“This is East Texas, and there’s lines. Lines you cross, lines you don’t cross. That clear?”
New London, Texas. 1937. Naomi Vargas and Wash Fuller know about the lines in East Texas as well as anyone. They know the signs that mark them.
“No Negroes, Mexicans, or dogs.”
They know the people who enforce them.
“They all decided they’d ride out in their sheets and pay Blue a visit.”
But sometimes the attraction between two people is so powerful it breaks through even the most entrenched color lines. And the consequences can be explosive.
“More than grief, more than anger, there is a need. Someone to blame. Someone to make pay.”
Ashley Hope Pérez takes the facts of the 1937 New London school explosion—the worst school disaster in American history—as a backdrop for a riveting novel about segregation, love, family, and the forces that destroy people.
(Summary from GoodReads)
I struggle with historical fiction, because even though I end up enjoying almost all of the historical fiction I read, I worry that it’s going to be slow. I was pulled into Ashley Hope Perez’s story right away, and I’m sad that it doesn’t get more love from readers. Out Of Darkness is the beautiful story of a Mexican girl falling in love with a black boy in 1937 East Texas.
Although the New London school explosion plays critical role in this story, Out Of Darkness isn’t really a book about the school explosion. Naomi grandparents send to live with her stepfather, Henry, along with her twin half siblings, Beto and Cari. Henry is the type of character who readers love to hate, since he’s a pretty awful guy and is pretty much the reason Naomi’s mother died. The task of running the household essentially falls upon Naomi, and while she cares deeply for Beto and Cari, running a household, especially Henry’s household, is extremely difficult for her. There are a lot of trigger warnings that should accompany this book, including pedophilia and extreme racism.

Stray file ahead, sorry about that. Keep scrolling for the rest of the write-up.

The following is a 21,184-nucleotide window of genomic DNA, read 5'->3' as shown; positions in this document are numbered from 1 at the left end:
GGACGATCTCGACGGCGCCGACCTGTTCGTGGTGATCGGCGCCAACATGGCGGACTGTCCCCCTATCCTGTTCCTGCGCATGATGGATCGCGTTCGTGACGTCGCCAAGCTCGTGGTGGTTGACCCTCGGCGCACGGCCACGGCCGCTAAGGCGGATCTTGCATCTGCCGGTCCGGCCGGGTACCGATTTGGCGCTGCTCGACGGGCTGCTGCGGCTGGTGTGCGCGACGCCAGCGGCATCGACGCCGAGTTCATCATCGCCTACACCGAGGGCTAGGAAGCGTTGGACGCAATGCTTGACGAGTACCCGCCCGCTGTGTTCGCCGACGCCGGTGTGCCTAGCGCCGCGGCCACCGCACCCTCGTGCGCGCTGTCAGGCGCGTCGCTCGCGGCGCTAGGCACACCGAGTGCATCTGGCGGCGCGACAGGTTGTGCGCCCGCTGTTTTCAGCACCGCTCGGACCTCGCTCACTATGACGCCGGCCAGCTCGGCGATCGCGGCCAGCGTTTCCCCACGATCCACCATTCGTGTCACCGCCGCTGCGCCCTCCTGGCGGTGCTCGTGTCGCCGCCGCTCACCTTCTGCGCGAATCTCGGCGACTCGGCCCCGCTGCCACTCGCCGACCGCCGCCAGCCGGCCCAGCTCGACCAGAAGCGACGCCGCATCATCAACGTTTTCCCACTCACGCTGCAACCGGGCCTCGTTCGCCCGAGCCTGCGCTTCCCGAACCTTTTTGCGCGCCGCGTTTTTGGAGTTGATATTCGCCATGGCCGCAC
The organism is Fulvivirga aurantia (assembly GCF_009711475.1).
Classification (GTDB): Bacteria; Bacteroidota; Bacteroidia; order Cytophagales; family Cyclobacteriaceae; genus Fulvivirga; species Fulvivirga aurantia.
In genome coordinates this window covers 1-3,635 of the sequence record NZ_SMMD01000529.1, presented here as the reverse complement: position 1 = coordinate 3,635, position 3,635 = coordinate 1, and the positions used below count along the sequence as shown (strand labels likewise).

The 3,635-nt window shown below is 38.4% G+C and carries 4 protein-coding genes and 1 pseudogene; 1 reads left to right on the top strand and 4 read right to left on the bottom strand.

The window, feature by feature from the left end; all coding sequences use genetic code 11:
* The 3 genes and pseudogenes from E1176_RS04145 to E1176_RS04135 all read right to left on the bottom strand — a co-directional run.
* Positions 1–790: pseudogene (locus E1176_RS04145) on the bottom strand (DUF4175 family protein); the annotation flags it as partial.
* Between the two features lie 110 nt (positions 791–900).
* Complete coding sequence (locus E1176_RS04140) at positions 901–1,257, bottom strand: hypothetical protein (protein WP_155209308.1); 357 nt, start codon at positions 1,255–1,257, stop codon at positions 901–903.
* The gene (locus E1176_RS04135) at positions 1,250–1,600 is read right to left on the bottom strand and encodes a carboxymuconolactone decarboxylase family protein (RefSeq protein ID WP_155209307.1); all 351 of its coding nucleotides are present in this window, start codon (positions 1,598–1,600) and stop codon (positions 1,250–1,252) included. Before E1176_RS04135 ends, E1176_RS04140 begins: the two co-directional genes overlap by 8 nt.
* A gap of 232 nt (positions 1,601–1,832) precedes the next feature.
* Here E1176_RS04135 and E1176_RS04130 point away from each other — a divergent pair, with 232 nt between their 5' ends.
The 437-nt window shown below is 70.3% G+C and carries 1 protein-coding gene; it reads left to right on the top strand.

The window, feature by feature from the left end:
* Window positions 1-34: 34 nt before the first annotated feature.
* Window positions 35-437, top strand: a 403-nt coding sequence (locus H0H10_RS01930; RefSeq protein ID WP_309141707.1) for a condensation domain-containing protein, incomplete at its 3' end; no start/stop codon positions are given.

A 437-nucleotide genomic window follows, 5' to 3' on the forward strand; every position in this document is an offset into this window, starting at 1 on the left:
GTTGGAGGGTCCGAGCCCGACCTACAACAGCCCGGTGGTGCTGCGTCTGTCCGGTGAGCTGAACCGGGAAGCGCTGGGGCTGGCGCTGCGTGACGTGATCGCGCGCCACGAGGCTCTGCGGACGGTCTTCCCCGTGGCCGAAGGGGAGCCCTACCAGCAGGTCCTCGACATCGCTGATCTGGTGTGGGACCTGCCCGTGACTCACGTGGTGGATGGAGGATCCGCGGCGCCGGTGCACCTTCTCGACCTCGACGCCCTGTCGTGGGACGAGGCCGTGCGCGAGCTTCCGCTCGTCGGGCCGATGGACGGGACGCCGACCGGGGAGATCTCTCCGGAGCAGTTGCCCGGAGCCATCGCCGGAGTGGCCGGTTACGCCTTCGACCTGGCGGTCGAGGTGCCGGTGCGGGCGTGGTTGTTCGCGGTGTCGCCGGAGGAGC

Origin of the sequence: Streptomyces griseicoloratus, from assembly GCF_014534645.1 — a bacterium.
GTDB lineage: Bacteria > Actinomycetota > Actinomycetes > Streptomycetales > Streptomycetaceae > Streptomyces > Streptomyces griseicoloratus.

Perspectives switch throughout this story and while I know not everyone was a fan of it, I thought that it worked really well. Perez’s characters are so well crafted that I had strong feelings about all of them by the end of this story. Her writing is beautiful, and I thought she did a good job of balancing the bleakness and hope that were a part of this story.
The ending of this novel absolutely broke my heart. Out of Darkness is a hard book to read, and I’m not sure if I’d want to read it again. Readers who want a sad, romantic story with a great deal of depth will love Perez’s novel.
Disclosure: I borrowed this book from my library.